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Homeland Security Unable to Protect its Buildings
User ID: 783356
07/26/2012 01:10 PM
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After the 1995 Oklahoma City bombing, the government realized it had a problem. There were no minimum security standards or an inspection regime for the thousands of federal facilities sprawled across the country. So it developed a plan, accelerated after 9/11, to test federal buildings and other sites for potential vulnerabilities. To carry out the tests, the government deployed a web-enabled software program that cost millions and failed to work. Now the programís replacement may be even worse.
According to a report from the Government Accountability Office, the Department of Homeland Securityís police and security agency is preparing to adopt a new software tool for inspections, but one that canít accurately measure security risks. The Federal Protective Service (FPS) also doesnít know the extent of its inspection backlog because its data is unreliable. There are federal facilities that seemingly havenít been inspected in years. The FPS ďcontinues to face challenges in overseeing its approximately 12,500 contract guards,Ē. And before the agency adopts the new tool, itís using a temporary program that can hardly inspect at all.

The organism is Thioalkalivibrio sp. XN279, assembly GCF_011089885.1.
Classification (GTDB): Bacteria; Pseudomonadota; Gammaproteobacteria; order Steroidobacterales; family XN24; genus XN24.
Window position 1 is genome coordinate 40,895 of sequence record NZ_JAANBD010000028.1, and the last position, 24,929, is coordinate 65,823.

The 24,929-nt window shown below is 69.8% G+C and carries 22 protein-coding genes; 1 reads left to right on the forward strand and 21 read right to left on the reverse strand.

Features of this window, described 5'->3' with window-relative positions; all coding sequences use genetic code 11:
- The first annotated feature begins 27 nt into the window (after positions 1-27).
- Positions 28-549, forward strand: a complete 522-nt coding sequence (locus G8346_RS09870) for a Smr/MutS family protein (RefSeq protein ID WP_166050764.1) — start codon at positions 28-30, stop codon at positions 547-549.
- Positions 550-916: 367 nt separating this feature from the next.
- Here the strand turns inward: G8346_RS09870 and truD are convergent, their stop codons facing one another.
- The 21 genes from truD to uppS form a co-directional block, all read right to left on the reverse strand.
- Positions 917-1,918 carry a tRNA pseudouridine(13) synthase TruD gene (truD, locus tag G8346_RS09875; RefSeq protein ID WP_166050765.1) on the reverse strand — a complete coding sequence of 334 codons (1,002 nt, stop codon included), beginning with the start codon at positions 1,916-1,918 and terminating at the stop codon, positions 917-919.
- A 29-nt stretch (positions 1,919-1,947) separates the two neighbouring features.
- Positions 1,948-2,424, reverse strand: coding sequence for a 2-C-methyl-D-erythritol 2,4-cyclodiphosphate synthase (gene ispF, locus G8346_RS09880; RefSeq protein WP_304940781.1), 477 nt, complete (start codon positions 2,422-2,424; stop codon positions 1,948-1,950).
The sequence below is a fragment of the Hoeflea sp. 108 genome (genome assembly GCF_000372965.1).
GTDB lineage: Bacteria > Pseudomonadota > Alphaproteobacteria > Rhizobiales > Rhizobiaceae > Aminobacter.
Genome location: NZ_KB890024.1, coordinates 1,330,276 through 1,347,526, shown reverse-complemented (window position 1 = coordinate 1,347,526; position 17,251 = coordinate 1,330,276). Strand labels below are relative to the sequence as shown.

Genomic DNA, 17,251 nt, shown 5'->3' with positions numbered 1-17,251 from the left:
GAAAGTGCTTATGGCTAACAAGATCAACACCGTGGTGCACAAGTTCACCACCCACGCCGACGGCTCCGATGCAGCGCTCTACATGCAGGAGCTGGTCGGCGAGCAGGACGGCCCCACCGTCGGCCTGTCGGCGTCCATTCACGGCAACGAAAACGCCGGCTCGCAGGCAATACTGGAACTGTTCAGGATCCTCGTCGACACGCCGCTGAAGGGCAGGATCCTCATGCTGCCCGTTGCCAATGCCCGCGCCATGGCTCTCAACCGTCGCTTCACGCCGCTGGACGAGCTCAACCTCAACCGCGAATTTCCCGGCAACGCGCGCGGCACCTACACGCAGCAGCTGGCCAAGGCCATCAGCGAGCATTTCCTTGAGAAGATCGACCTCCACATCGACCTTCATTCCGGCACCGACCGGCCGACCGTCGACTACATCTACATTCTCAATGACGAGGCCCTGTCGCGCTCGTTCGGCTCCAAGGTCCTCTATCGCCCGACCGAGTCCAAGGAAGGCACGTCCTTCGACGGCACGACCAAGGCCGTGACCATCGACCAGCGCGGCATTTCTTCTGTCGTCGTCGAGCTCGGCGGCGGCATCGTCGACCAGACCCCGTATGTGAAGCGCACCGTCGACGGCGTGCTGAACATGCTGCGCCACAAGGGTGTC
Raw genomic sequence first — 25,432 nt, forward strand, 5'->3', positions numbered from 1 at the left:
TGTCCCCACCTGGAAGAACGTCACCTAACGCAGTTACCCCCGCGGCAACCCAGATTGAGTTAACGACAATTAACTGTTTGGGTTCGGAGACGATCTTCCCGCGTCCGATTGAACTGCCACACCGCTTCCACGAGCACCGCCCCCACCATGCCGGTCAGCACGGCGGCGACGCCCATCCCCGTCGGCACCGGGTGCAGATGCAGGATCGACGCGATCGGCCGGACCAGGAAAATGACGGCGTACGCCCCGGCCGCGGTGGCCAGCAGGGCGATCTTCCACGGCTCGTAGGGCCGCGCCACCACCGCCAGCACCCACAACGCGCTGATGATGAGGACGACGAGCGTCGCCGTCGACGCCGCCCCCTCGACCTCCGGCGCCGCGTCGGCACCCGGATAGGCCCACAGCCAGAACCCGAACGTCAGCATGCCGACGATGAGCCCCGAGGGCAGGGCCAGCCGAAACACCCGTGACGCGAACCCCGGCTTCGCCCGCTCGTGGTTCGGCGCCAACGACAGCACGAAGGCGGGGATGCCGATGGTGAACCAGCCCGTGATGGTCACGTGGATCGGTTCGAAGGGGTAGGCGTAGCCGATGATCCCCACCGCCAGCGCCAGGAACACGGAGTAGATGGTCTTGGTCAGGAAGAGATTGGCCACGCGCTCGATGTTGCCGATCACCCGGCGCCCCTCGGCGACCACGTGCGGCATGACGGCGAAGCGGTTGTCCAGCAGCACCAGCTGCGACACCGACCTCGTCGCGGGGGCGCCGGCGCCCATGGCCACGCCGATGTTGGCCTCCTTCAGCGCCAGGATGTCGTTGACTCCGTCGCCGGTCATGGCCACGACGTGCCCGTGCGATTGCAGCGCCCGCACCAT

[link to www.wired.com]